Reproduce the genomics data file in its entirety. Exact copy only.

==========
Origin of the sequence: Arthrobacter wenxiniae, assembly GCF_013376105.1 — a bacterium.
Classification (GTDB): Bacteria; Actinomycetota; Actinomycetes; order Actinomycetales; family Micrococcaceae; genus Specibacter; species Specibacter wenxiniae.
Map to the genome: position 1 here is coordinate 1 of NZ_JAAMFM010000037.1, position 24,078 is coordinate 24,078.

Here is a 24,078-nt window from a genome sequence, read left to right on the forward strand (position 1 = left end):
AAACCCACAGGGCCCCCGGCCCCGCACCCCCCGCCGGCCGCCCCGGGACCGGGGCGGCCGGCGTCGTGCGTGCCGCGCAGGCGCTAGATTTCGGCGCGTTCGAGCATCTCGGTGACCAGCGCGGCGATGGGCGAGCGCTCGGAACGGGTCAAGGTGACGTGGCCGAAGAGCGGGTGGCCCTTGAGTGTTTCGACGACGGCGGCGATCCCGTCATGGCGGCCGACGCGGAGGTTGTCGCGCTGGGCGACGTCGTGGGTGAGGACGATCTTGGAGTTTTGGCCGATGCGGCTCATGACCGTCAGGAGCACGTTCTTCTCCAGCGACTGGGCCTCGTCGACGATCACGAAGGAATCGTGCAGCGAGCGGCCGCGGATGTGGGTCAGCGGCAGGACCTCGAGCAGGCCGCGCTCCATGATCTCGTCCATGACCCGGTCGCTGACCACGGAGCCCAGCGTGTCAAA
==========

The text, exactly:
Origin of the sequence: Arthrobacter wenxiniae, assembly GCF_013376105.1 — a bacterium.
Classification (GTDB): Bacteria; Actinomycetota; Actinomycetes; order Actinomycetales; family Micrococcaceae; genus Specibacter; species Specibacter wenxiniae.
Map to the genome: position 1 here is coordinate 1 of NZ_JAAMFM010000037.1, position 24,078 is coordinate 24,078.

Here is a 24,078-nt window from a genome sequence, read left to right on the forward strand (position 1 = left end):
AAACCCACAGGGCCCCCGGCCCCGCACCCCCCGCCGGCCGCCCCGGGACCGGGGCGGCCGGCGTCGTGCGTGCCGCGCAGGCGCTAGATTTCGGCGCGTTCGAGCATCTCGGTGACCAGCGCGGCGATGGGCGAGCGCTCGGAACGGGTCAAGGTGACGTGGCCGAAGAGCGGGTGGCCCTTGAGTGTTTCGACGACGGCGGCGATCCCGTCATGGCGGCCGACGCGGAGGTTGTCGCGCTGGGCGACGTCGTGGGTGAGGACGATCTTGGAGTTTTGGCCGATGCGGCTCATGACCGTCAGGAGCACGTTCTTCTCCAGCGACTGGGCCTCGTCGACGATCACGAAGGAATCGTGCAGCGAGCGGCCGCGGATGTGGGTCAGCGGCAGGACCTCGAGCAGGCCGCGCTCCATGATCTCGTCCATGACCCGGTCGCTGACCACGGAGCCCAGCGTGTCAAA